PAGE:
But a diplomatic breakthrough remains distant, especially after renewed violence in Nagorno-Karabakh left at least five Azeri soldiers dead in February. During four days of clashes in April 2016, 200 people were killed, marking the worst fighting in the territory since a 1994 ceasefire.
Turkey has military obligations to Azerbaijan, a country with whom it shares linguistic and ethnic ties. A sharp escalation in the conflict could pit the NATO ally against Russia, whose soldiers man the Armenian frontier with Turkey.
“Armenia is at the bottom of Turkey’s list of priorities, but how many countries are there in the world where the border with a neighbor is still shut?” said Aybars Görgülü of Public Policy and Democracy Studies, a think tank in Istanbul.
Although Turkey has aspirations to be a regional heavyweight and boasts a far larger military and economy than Azerbaijan, Baku appears to wield significant clout over Ankara’s policy in the Caucasus, he said.
“The only chance for an agreement with Armenia is if Turkey can convince Azerbaijan, and that isn’t possible as long as Azeris and Armenians remain at war. A deal that doesn’t take Azerbaijan’s interests into account could quickly become another foreign policy failure for Turkey,” Görgülü said.
In addition to supplying nearly 15 percent of Turkey’s natural gas, Azerbaijan’s influence derives from the nationalist sentiment among Turks, relating to Karabakh. “Erdoğan is the one person who would be able to convince the Turkish people, if he believed that opening the border would contribute to normalizing relations between Azerbaijan and Armenia,” Görgülü said. “But he is not personally interested in this, and has continued to support (Baku).”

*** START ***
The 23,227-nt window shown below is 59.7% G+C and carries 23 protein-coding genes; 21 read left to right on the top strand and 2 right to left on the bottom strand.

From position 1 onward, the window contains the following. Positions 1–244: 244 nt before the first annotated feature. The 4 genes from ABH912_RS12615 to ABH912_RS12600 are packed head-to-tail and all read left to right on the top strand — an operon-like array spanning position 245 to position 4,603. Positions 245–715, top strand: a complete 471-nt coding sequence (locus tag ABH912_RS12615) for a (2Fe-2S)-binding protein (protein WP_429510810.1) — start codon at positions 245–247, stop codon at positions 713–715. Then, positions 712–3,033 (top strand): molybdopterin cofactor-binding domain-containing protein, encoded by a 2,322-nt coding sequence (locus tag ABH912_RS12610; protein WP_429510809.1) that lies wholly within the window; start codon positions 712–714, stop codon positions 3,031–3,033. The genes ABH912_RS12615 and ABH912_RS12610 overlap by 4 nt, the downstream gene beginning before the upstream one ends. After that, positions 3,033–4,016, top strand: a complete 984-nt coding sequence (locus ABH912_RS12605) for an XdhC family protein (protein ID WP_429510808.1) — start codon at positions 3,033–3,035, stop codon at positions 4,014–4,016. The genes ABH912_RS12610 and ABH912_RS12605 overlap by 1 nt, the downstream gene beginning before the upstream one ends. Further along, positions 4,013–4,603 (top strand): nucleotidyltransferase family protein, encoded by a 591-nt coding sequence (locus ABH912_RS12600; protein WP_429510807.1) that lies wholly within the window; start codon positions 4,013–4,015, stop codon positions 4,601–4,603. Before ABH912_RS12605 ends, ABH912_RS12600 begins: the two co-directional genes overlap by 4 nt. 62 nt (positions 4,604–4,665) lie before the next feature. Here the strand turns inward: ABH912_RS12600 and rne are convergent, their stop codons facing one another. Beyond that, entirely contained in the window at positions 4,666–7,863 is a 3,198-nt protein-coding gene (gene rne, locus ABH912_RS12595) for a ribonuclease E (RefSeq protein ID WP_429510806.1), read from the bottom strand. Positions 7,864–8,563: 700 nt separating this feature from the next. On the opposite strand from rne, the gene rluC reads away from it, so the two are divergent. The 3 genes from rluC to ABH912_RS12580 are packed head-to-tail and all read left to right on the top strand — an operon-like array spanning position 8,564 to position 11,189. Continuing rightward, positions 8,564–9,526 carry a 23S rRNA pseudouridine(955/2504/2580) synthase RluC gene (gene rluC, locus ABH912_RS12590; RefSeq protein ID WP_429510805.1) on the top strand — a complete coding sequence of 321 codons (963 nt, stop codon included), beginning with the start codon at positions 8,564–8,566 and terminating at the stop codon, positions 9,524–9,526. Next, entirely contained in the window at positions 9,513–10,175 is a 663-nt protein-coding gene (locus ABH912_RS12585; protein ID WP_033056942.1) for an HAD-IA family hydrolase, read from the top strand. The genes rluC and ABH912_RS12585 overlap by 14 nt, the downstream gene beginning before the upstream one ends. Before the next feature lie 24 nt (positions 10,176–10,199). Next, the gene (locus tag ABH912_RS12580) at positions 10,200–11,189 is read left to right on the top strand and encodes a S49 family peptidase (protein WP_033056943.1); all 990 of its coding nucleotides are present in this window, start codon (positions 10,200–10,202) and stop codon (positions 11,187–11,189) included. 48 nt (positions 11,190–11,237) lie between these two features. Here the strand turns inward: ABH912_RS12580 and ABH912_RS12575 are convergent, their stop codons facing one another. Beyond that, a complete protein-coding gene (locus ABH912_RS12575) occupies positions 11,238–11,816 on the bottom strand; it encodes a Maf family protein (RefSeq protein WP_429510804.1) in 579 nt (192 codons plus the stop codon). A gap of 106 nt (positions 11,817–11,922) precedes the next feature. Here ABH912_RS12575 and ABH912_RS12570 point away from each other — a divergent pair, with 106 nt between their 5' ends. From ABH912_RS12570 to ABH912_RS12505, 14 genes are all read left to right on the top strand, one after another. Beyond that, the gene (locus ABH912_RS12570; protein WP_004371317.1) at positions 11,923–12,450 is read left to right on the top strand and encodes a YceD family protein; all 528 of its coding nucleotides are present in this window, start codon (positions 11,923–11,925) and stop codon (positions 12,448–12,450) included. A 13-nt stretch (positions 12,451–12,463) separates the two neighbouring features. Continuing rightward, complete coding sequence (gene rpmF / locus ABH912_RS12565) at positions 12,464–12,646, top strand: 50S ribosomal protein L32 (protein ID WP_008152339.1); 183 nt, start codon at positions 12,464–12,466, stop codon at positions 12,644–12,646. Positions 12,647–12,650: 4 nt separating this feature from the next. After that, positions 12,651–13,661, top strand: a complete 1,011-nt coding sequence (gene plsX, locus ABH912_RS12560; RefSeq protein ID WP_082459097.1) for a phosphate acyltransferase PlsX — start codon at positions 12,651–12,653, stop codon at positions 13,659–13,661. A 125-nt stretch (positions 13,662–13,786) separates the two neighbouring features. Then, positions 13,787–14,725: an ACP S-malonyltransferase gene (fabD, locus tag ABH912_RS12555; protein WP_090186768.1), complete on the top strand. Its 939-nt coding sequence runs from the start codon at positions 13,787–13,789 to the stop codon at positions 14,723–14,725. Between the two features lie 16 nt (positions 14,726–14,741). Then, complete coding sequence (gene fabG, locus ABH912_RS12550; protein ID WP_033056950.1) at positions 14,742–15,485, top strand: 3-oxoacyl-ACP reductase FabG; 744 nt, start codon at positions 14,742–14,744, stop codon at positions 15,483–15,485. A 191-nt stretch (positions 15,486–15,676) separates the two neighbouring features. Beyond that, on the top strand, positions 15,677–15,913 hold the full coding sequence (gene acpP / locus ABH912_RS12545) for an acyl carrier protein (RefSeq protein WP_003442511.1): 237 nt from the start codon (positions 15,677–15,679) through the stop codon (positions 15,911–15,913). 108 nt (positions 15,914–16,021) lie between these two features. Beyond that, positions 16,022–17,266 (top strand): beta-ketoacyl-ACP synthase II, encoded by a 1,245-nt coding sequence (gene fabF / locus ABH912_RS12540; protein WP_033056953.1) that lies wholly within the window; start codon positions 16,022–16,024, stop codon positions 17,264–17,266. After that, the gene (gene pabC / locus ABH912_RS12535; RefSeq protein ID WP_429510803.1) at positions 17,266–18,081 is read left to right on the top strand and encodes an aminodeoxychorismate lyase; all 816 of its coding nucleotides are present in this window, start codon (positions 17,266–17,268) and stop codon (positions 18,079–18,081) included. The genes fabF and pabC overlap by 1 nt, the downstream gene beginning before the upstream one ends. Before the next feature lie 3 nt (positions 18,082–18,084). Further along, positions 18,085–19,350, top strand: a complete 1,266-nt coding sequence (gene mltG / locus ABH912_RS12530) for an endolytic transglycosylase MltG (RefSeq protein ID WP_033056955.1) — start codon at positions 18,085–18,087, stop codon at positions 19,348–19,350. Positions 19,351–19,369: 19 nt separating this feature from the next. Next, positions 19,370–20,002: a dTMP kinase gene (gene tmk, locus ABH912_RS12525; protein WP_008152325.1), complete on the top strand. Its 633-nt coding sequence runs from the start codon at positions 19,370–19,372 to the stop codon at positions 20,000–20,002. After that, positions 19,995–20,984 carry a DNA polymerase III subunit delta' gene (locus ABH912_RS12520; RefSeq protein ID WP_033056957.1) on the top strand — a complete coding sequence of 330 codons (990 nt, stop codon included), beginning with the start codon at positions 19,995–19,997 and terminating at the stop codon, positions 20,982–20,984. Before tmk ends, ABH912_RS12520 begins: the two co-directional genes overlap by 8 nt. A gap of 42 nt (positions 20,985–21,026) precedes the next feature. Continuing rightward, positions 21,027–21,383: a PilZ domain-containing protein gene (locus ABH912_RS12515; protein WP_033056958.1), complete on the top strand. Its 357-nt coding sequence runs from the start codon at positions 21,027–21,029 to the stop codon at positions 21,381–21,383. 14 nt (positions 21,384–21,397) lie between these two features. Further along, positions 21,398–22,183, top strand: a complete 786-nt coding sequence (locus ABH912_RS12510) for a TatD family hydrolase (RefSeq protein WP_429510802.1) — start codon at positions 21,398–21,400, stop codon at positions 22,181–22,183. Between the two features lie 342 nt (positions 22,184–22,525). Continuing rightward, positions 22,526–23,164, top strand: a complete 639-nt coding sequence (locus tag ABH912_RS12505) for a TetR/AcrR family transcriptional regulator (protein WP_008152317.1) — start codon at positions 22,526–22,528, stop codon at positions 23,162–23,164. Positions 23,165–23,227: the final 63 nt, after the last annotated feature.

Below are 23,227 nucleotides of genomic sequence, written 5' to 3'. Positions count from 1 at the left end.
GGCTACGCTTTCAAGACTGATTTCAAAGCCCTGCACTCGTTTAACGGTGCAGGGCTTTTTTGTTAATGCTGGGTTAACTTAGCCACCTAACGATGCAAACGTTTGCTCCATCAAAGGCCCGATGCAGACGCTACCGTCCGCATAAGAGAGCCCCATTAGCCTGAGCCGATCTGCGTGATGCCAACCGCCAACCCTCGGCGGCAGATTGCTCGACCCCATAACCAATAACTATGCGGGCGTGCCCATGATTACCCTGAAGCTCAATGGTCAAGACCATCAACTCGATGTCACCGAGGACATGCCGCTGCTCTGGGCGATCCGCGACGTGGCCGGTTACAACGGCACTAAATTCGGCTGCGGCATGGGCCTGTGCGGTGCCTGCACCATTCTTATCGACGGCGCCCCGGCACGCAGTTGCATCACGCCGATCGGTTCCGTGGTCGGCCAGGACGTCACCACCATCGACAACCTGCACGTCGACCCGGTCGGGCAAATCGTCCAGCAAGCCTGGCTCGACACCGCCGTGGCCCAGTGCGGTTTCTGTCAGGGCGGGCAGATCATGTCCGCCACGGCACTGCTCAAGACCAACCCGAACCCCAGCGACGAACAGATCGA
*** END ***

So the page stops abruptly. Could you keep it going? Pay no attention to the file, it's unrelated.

With Turkey’s membership talks with the European Union hanging by a thread, and relations with the United States strained by strategic differences in Syria, Turkey’s Western allies lack diplomatic leverage that could be used to pressure Ankara to set aside its differences with Armenia.
Yerevan has not made recognition of the genocide a precondition for negotiations with Turkey. But the debate has left its scars on generations on both sides, and confronting the tragedy will eventually be at the heart of meaningful reconciliation.
“As long as Turkey refuses to deal with matters of conscience at home, it cannot have a real opening with Armenia,” said Garo Paylan, an opposition lawmaker who is one of three ethnic Armenians in the Turkish parliament.
“The way for these two nations to find peace will begin with facing this great catastrophe.”
Despite Turkey’s official denial of genocide, Erdoğan has made conciliatory gestures towards the 60,000-strong Armenian community that still lives in Turkey and, on April 24, again expressed sadness over the mass loss of life just over a century ago.
“I commemorate those Ottoman Armenians who lost their lives in the terrible conditions of World War I and give my condolences to their descendants,” Erdoğan said in a message to the Armenian Patriarchate in Istanbul.
Grassroots commemorations have started up in Turkey on April 24 in recent years. The event at Balıkcı’s graveside was one of a half-dozen events around Istanbul marking the 102nd anniversary of the start of the genocide.
Far from the corridors of power, Ani Balikci, who lost relatives in the 1915 genocide, said the 100-year-old wounds remain raw. “I am grateful that Sevag has not been forgotten,” she said.
Ayla Jean Yackley is a journalist based in Istanbul.